Forrest silence deafening ahead of Federal Election

Stuart McGuckinSouth Western Times

There has not been much noise made by either of the major parties in Forrest with just two days to go before the Federal Election.

The seat encompassing much of the State’s South West has traditionally been safely held by Liberal Party candidates and John Curtin Institute of Public Policy executive director John Phillimore does not believe the tradition will be broken on Saturday.

The Curtin University professor said there had been a swing against Nola Marino when she was first elected in 2007, but she had built on her popularity since.

“In seats with strong rural areas the sitting members tend to get a strong personal vote,” Professor Phillimore said.

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“So when Geoff Prosser retired it wasn’t too surprising that the two-party preferred vote came back to around 56 per cent.

“As long as you’re a reasonable local member in a regional seat you’ll often increase your vote.”

There was a small swing against Mrs Marino at the 2016 election, but she was still preferred in all but four polling places in order to establish a 12.6 per cent margin.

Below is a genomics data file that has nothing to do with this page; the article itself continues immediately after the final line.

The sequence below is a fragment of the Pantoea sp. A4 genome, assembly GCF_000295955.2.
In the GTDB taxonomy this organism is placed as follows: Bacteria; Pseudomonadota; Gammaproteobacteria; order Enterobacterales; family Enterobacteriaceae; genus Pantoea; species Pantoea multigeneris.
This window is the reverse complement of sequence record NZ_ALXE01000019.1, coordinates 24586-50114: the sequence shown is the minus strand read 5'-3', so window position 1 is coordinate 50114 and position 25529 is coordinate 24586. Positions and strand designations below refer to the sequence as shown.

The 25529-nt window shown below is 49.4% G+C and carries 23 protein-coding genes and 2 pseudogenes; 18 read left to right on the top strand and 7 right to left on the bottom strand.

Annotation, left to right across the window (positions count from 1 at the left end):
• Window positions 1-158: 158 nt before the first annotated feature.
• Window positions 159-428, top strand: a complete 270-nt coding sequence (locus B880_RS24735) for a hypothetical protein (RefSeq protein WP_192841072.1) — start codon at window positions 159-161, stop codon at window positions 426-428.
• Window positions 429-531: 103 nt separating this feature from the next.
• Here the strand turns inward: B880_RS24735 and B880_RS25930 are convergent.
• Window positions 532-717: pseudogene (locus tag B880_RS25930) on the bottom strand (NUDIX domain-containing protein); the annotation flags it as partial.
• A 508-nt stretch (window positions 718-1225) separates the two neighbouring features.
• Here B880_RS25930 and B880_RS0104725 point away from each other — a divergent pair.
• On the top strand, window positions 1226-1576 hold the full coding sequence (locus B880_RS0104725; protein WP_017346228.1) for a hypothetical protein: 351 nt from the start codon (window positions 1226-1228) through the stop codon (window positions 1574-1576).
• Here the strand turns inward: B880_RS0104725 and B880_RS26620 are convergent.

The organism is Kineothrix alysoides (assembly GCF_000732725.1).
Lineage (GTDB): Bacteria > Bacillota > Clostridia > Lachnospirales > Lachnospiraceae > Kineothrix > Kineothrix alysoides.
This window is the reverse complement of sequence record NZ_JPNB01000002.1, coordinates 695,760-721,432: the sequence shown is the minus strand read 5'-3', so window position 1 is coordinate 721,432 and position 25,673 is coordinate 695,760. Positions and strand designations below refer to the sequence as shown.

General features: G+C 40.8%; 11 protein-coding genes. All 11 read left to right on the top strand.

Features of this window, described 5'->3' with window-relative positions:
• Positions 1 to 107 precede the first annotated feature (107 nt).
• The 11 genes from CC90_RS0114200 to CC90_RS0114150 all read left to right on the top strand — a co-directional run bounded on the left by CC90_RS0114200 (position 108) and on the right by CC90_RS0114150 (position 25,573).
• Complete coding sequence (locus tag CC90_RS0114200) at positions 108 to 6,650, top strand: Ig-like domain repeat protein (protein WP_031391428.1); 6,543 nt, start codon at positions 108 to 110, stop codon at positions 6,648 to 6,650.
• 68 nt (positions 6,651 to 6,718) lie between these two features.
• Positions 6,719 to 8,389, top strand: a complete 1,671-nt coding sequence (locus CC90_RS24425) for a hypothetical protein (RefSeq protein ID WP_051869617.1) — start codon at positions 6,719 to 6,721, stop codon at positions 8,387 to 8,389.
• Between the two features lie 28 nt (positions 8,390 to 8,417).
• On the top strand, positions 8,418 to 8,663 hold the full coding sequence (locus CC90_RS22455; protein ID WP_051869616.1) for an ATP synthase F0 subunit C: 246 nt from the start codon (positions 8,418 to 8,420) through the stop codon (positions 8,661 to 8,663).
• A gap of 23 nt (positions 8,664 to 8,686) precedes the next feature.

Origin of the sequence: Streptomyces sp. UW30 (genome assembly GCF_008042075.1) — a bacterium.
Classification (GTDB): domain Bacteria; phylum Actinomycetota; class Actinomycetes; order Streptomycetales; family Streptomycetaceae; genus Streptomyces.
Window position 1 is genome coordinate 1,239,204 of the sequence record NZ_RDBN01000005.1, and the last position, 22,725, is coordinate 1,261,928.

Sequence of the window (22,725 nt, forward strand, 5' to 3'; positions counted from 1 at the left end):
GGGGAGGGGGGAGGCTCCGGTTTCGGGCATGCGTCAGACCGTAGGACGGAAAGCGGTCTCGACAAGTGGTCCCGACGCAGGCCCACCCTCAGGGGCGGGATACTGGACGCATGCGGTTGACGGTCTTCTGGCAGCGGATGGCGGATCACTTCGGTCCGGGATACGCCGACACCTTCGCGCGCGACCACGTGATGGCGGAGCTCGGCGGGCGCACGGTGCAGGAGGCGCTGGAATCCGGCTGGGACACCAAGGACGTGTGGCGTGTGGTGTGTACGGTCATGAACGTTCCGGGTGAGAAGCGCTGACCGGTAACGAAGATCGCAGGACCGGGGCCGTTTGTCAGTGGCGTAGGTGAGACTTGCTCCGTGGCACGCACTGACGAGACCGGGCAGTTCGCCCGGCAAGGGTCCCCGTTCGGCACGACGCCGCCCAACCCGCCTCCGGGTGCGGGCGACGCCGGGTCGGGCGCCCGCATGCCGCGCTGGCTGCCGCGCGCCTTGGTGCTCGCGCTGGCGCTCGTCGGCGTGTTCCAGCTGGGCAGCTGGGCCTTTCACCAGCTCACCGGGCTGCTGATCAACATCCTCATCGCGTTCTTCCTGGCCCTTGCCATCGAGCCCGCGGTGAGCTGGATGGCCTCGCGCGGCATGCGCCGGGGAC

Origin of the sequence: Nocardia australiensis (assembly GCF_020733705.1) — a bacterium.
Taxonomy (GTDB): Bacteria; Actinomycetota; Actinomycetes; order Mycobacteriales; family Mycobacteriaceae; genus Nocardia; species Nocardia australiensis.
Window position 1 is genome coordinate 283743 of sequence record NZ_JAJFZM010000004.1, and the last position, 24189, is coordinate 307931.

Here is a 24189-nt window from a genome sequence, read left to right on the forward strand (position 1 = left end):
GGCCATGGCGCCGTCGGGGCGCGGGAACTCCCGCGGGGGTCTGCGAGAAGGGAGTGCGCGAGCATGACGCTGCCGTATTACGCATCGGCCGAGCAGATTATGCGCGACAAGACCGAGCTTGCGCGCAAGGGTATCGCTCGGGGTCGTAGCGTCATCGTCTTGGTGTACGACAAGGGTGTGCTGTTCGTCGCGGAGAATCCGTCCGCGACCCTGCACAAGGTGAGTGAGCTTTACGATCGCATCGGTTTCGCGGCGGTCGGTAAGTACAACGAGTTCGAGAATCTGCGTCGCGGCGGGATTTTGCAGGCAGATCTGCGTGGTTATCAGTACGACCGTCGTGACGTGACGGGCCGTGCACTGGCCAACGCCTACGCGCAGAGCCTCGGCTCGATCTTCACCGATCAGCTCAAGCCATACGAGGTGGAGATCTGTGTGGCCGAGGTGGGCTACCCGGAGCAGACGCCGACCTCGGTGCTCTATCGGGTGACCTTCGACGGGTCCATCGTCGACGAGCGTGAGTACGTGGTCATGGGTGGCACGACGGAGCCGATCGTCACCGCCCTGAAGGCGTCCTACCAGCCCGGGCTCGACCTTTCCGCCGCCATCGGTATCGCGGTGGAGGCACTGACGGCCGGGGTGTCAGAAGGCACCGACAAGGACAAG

Professor Phillimore said a strong Labor showing at the 2017 State election could point towards the margin being pulled back again by the time all of Saturday’s votes have been counted.

“There was a massive swing towards Labor in the seat of Bunbury,” he said.

“Potentially that could be replicated at the Federal level, but of course Bunbury only represents a certain amount of a much larger electorate.”

He cautioned that results at the State level were not always a true indication of what would happen at Federal elections as they were fought on different issues.

“The basic services like hospitals and schools are the sort of thing that have similar interest for voters whether they are in urban areas or rural,” he said.

“All the things came together for that swing towards Labor.”

Professor Phillimore said Labor candidate Wayne Sanford could be using this election as a practice run as a potential successor to Collie-Preston MLA Mick Murray.

“It’s not a bad strategy to get him used to campaigning,” he said.

“These sort of seats are also interesting in terms of watching how the minor parties go – partly from a Federal point of view and partly because there is a battle between the splinter parties on the right to see where votes are going.”

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